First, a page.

26. BorisG

    Also, the Fukushima disaster has consequences far further than the direct deaths with radiation levels in Hawaii being orders of magnitude higher than the modelling suggested they would be.

    reference?

  27. BorisG

    Gas, same!

    Australia’s gas resources are about 4% of the world gas resources.

  28. BorisG

    Whether coal or gas or any other generation method is cheaper or ‘better’ or whatever is beside the point, get rid of commonwealth and state nuclear prohibitions and allow a free open market operate.

    ‘exactly. Of course the nuclear industry would need to fund the insurance.

  29. BorisG

    We don’t, however, have such a Government and any flirtation with nuclear by this crowd would end up as yet another massive own goal.

    It may lead to nothing but how it can be own goal, especially a massive one?

  30. Entropy

    This is yet another reason why we should seriously looked at getting a dozen Virginia class nukes. Get people used to the idea, and the subs could also provide emergency power for Adelaide.
    Next step our own nukes.

  31. benaud

    I must say turning Adelaide into a Nuclear waster storage site is very appealing.

  32. RobK

    https://m.dailykos.com/stories/2017/5/16/1662958/-Measuring-Fukushima-Contamination-in-Fish-Caught-in-Hawaii
    In 3 fish statistically significant (>95% confidence interval) but trace levels of 134Cs was detected.  Given that 137Cs/134Cs ratio in vast majority of the release from the Fukushima site was ~1 the authors were able to determine the fraction of radiocesium present in these fish owing to Fukushima versus legacy sources like atmospheric weapons testing.  Maximum radiocesium levels in the fish approached 0.7-0.8 Bq kg-1 which is more than 1,500 fold lower than conservative levels thought be a health risk set by the FDA (1,200 Bq kg-1).  Most fish had radiocesium attributable to weapons testing fallout. Fukushima radiocesium accounted for ~60% of the radiocesium detected in an Ahi measured by the authors.

    Not much substance to the claim it seems.

  33. egg_

    Nuclear is the ultimate internal inconsistency of the Gaia hugging crew, zero emissions baseload electricity. We should have a “conversation” about it just to see the Greens and Liars tie themselves in knots over it.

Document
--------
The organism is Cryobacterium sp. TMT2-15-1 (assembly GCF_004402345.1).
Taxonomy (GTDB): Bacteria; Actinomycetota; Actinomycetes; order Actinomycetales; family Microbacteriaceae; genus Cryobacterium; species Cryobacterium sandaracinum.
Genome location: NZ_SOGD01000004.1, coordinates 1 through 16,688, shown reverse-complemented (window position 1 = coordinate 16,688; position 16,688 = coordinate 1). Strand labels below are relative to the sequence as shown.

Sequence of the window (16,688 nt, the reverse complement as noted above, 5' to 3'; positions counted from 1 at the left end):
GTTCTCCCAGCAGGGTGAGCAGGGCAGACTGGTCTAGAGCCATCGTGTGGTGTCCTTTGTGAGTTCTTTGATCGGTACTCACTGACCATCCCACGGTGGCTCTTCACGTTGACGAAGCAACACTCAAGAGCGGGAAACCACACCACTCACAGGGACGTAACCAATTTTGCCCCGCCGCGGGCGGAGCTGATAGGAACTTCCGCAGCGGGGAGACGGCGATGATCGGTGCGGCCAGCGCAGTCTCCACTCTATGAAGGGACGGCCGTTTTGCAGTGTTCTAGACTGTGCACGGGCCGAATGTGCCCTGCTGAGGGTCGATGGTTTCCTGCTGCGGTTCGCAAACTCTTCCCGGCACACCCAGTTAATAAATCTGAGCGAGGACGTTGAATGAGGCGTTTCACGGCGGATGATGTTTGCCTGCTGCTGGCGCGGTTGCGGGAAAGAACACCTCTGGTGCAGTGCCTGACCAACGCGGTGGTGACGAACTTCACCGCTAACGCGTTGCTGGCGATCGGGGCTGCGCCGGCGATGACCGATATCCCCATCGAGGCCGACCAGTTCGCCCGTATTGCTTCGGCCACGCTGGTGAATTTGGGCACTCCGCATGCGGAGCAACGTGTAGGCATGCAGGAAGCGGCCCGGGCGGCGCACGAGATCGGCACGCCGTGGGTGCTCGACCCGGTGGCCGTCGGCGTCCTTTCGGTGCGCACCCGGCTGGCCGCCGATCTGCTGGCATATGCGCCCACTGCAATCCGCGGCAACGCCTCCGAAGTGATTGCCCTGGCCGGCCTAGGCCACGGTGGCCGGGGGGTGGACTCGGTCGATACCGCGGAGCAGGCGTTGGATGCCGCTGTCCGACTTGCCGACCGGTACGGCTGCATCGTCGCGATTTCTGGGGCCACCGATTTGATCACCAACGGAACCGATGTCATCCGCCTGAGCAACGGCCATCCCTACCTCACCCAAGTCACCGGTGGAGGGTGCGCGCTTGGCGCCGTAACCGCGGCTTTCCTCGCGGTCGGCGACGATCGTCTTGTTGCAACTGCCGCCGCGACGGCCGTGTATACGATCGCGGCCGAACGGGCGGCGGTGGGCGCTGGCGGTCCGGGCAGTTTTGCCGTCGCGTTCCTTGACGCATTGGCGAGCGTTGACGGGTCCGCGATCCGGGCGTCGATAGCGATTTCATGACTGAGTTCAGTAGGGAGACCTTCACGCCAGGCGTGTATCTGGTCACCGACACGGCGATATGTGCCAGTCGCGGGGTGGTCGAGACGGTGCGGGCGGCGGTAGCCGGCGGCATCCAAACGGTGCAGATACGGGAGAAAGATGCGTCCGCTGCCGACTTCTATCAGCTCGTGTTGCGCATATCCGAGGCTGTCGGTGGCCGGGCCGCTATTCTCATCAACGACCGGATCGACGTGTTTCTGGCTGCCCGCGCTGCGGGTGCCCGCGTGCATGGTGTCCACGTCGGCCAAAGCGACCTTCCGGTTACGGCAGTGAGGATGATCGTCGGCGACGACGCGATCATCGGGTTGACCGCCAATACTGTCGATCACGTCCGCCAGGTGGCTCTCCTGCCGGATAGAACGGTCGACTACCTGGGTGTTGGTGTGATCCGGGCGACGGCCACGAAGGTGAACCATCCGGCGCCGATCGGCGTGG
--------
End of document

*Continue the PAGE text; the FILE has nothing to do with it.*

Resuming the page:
+1

    Ooga Booga ‘lectricity trumps windmills.

  34. Eyrie

    A little nukie never hurt anyone.

  35. RobK

    Looks like very little problem for Hawaii.
    http://www.pacioos.hawaii.edu/projects/fukushima/#ocean
    monitored oceanic cesium activities around Oʻahu because models predicted that the radiation plume released to the ocean would reach the main Hawaiian Islands in about 1-2 years. What is favorable for the islands in this prediction is that by that time the activity of cesium-134, which has a 2-year half-life, would be halved. Also, the longer it takes for the plume to reach Hawaiʻi the more the horizontal and vertical mixing processes dilute concentrations of radionuclides in the plume. The authors analyzed surface ocean samples from Station ALOHA and Honolulu monthly between March 2011 and March 2016. Cesium-137 was consistently measured at around 1.5 Bq/m3 in all samples (see Figure 4) while cesium-134 was never detected in any of these samples. Contrary to model predictions, the authors concluded that the radiation plume had not reached Hawaiʻi in detectable concentrations within 60 months of its release from Fukushima. They subsequently sampled every 6 months for further monitoring.

  36. RobK

    V_maet,
    Also, the Fukushima disaster has consequences far further than the direct deaths with radiation levels in Hawaii being orders of magnitude higher than the modelling suggested they would be.
    As it turns out the measured radiation is orders of magnitude less than predicted and quite harmless, infact barely detectable. A minor detail in the narrative. Nevermind.

  37. Nerblnob

    People don’t realise how much background radiation we live with every day.

    Also the cost of nuclear is inflated by crazy safety requirements (I’m told by atomic engineers).

    I’ve looked at plans for drilling wells to bury nuclear waste in Scotland. The volumes are tiny. You’d see more volume in empty beer barrels out the back of your local pub.

    Having said that, Australia should go all-out for new coal power in the meantime.

    No point trying to appease Greens. They founded their party on opposition to renewable energy in the form of hydro.

    These people won’t even let you build a dam if you give in to their brainless obstructionism – as Australia has.

  38. Bruce of Newcastle

    A little nukie never hurt anyone.

    Yep. It’s protective. The Greens have been suppressing this since nukes were invented for the obvious reason.

  39. Sydney Boy

    You receive more radiation on a long haul aeroplane flight than you would receive in a lifetime of living in Hawaii.

  40. Boambee John

    Rob K at 1927

    The Becquerel is known in the nuclear business as the “bugger all”.

  41. RobertS

    David said:
    “There are 400 nuclear reactors in the world now”.
    Did you count the reactors in naval vessels David?
    What we need to do is hire the US Navy to run Australia’s transition to nuclear power.

  42. RobK

    Over 140 ships are powered by more than 180 small nuclear reactors and more than 12,000reactor years of marine operation has been accumulated. Most are submarines, but they range from icebreakers to aircraft carriers.http://www.world-nuclear.org/information-library/non-power-nuclear-applications/transport/nuclear-powered-ships.aspx
    Thanks RobertS

  43. Y